Let’s expand the horizon of learning…

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Greetings from The Progressive School!

After the usual challenges that are associated with the beginning of an academic year, most schools have settled down with their spices to spread the aroma of learning among their students…every new academic year comes with new plans, new strategies, new initiatives for experimentation. The speed of information and innovation has ushered an unimaginable and unpredictable dynamism in the entire process, sometimes bringing a sense of excitement and sometimes a sense of fear of the future. New books, new appliances, modern technologies and related support systems are emerging day in and day out. There is an increasing pressure for a change. Holding on to the past resources and past practices assures a sense of safety, but would marginalize us from the path of progress. While one must be optimistic and move ahead with a sense of purpose and confidence, it is equally important to tread with a sense of balance. It is important to adopt changes and give a platform for newer experiments; one must also understand that all that haunts the educational markets are not necessarily fit for consumption. The schools need to learn the skills of market analysis.

September has always been a fascinating month to the school community, especially teachers. The festivities associated with the celebration of the Teacher’s day and glorification of the teachers for their love of labour and their significant contribution to the profession indeed marks the maturity of a vibrant community. Awards are given at various levels both by the States as well as social entrepreneurs to encourage the teacher’s commitment to the cause. However, I have always considered an award is indeed a burden to the committed teacher as it puts larger responsibilities on their shoulders and calls for increased commitment to the cause to which they stand for. While congratulating the teachers nationwide, on this occasion, I feel compelled to comment that the teaching community should shed their “learned helplessness” and engage more actively with assimilation of new knowledge, newer researches and newer pedagogies. This would be possible only when they “spread their horizon of learning” by improving their reading habits, both through traditional and technical platforms.

I have been quite impressed with technological interventions providing inputs of virtual reality to classroom pedagogy. These inputs are likely to transform the entire classroom experience to a newer level of interaction empowering learners with the kind of experiences and understanding that have never been before. Attempt to give a form, a structure and a meaning to an abstract concept is indeed the agenda and it appears to work well. These agents of change need to possibly associate competent pedagogues so that there is no misgiving about the reality in the transmission of their meaning. One hopes they will get over their initial teething problems to give the education sector a newer support system to classroom empowerment.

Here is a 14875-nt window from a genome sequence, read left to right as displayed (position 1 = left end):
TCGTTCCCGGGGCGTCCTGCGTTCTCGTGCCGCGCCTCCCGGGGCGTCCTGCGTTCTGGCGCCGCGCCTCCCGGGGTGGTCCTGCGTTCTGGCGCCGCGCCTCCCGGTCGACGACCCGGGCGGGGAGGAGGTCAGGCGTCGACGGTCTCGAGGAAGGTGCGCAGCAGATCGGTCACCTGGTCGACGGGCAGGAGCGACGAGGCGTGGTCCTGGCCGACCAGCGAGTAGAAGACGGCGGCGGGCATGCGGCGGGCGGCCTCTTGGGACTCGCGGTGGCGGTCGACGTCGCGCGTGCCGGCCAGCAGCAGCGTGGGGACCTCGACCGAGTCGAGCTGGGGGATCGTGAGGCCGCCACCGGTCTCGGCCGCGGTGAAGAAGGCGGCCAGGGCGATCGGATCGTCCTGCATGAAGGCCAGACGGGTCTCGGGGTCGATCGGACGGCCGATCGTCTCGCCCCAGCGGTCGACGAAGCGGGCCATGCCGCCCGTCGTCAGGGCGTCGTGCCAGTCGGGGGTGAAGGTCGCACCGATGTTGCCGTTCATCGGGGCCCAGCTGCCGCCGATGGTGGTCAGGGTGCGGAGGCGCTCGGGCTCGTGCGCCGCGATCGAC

The previous issue with its theme SMART SCHOOLS – A MYTH OR A REALITY? did initiate widespread discussions among the readers on the scope and limits of technology. The variety of views gave multi-dimensional perspective to the theme from all possible angles. It also demystified technology as a singular gateway to the design of a “SMART SCHOOL.” I thank all the authors and readers for their considered views.

A happy childhood is essential for a healthy future. It is also the basis for a developing a happy nation. The prevailing statistics at the international level has placed India at a far lower level than what it should be. Though many would like to argue that the matrix and tools of measurement could be local specific and perceptional, and that the social, cultural and geographical inputs do affect the calibrations, it is also important to understand one cannot totally ignore the given position as irrelevant.

This issue has therefore considered the ideas ‘whether the schools should address to the “Happiness” levels of the children’ through their curricular, co-curricular and other support systems in the schools. It also raises the issue – whether happiness should be considered as a value in school systems and the challenges in dealing with this dimension in the school curricular architecture.

The Progressive School will continue to address vital issues that impact the emerging challenges in the design, administration and growth of schools in all its dimensions. Your active participation and engagement with the magazine will go a long way in cultivating a healthy school system.

G. Balasubramanian
Editor-in- Chief